The NEB will impose 156 conditions on the Project if it is approved and has made 16 new recommendations to the Government of Canada. The Reconsideration report concludes that Project-related marine shipping is likely to cause significant adverse environmental effects on the Southern resident killer whale and on Indigenous cultural use associated with the Southern resident killer whale. The NEB also found that greenhouse gas emissions from Project-related marine vessels would likely be significant. While a credible worst-case spill from the Project or a Project-related marine vessel is not likely, if it were to occur the environmental effects would be significant. The Chamber has issued a statement welcoming the NEB’s decision.
BC Premier John Horgan took to twitter to respond and stated that he remains convinced that the project is not in the best interests of British Columbians. Environment Minister George Heyman echoed Premier Horgan’s comments and added that the province will continue to assert its right to defend its environment in court.
The Transportation Safety Board (TSB) has reported that 37 of 110 cars derailed and spilled crude on farm land near St. Lazare, Manitoba on February 16th. The CN railcars were upgraded tankers (all Class 117R cars) which are considered to have improved safety features. There was no fire or injuries in the derailment and most of the crude has been contained near the tracks. TSB is still working to determine how much oil spilled and how many of the railcars were breached.
Just earlier this month following the derailment near Field, BC the Transport Minister, the Honourable Marc Garneau, announced a Ministerial Order under the Railway Safety Act to all railway companies mandating the use of handbrakes when a train is stopped on a mountain grade after an emergency use of the air brakes effective immediately.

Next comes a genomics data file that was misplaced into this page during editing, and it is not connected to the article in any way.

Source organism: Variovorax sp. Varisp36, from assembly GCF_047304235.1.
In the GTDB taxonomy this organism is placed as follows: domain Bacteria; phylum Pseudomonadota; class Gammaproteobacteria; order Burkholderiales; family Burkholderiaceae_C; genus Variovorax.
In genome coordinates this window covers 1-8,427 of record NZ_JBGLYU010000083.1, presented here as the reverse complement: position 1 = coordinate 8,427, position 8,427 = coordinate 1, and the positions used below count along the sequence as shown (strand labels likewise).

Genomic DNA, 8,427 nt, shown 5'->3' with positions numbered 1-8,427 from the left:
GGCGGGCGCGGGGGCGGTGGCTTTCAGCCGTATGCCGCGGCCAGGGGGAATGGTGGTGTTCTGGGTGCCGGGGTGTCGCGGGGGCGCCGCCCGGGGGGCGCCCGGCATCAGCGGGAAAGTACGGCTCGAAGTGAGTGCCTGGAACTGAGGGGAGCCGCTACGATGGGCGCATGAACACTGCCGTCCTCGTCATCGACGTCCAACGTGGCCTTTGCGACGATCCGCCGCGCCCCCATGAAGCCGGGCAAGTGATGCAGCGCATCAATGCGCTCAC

Concerns have been raised over the availability of low sulphur fuel, once we reach the IMO’s January 1, 2020 deadline. IHS Markit energy analysts warn that the refining and shipping industries are not ready for the mandate, which will result in significant price fluctuations of up to a few years when a new equilibrium of supply and demand will be determined by refiners and shipowners. In addition, finding the right ‘recipe’ for the fuel may be a challenging necessity. Though scrubbers or switching to LNG fuel are options, these are costly and availability it limited, respectively, so it is estimated that 95 percent of the global liner fleet will be switched to 0.5 percent fuel.
US Customs and Border Protection (CBP) published a rule on April 12, 2018 (effective May 14, 2018) which expanded the definition of Importer Security Filing (ISF) Importer for certain types of shipments. The changes were necessary to ensure that the ISF Importer included parties that have a commercial interest in the cargo and have best access to the required data. CBP is ending its delayed enforcement period for ISF-5 violations and will begin issuing liquidated damages claims for violations of the ISF-5 requirements on March 15, 2019.
The European Parliament and Council have agreed on a regulation establishing a European Maritime Single Window dataset. The regulation will replace the Reporting Formalities Directive and build on existing National Single Windows and Port Community Systems reporting mechanisms. The single window concept developed under the leadership of EU Rapporteur Deirdre Clune aims to enable all the information required by public authorities in connection with the arrival, stay and departure of ships, people and cargo, to be submitted via a single portal, without duplication. The agreement reached must now be further formalized by the Council and Parliament and is expected to apply as from 2025.